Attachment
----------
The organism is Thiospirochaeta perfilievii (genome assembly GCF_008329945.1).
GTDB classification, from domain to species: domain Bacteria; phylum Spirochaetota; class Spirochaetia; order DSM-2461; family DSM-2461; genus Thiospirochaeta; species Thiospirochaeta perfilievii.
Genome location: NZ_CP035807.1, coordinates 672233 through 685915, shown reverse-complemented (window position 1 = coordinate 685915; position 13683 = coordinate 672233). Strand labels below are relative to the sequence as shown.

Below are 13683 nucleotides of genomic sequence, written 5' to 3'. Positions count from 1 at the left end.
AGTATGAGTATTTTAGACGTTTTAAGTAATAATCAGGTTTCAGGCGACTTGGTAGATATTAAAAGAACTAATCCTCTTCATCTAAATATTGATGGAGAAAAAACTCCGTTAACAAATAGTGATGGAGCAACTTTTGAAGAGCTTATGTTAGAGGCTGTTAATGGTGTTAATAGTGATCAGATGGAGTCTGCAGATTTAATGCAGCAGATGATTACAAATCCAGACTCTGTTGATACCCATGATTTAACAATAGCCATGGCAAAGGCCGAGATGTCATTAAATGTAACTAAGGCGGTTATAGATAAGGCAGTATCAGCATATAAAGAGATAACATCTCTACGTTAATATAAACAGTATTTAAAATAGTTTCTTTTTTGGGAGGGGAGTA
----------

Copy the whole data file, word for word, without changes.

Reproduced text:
The organism is Thiospirochaeta perfilievii (genome assembly GCF_008329945.1).
GTDB classification, from domain to species: domain Bacteria; phylum Spirochaetota; class Spirochaetia; order DSM-2461; family DSM-2461; genus Thiospirochaeta; species Thiospirochaeta perfilievii.
Genome location: NZ_CP035807.1, coordinates 672233 through 685915, shown reverse-complemented (window position 1 = coordinate 685915; position 13683 = coordinate 672233). Strand labels below are relative to the sequence as shown.

Below are 13683 nucleotides of genomic sequence, written 5' to 3'. Positions count from 1 at the left end.
AGTATGAGTATTTTAGACGTTTTAAGTAATAATCAGGTTTCAGGCGACTTGGTAGATATTAAAAGAACTAATCCTCTTCATCTAAATATTGATGGAGAAAAAACTCCGTTAACAAATAGTGATGGAGCAACTTTTGAAGAGCTTATGTTAGAGGCTGTTAATGGTGTTAATAGTGATCAGATGGAGTCTGCAGATTTAATGCAGCAGATGATTACAAATCCAGACTCTGTTGATACCCATGATTTAACAATAGCCATGGCAAAGGCCGAGATGTCATTAAATGTAACTAAGGCGGTTATAGATAAGGCAGTATCAGCATATAAAGAGATAACATCTCTACGTTAATATAAACAGTATTTAAAATAGTTTCTTTTTTGGGAGGGGAGTA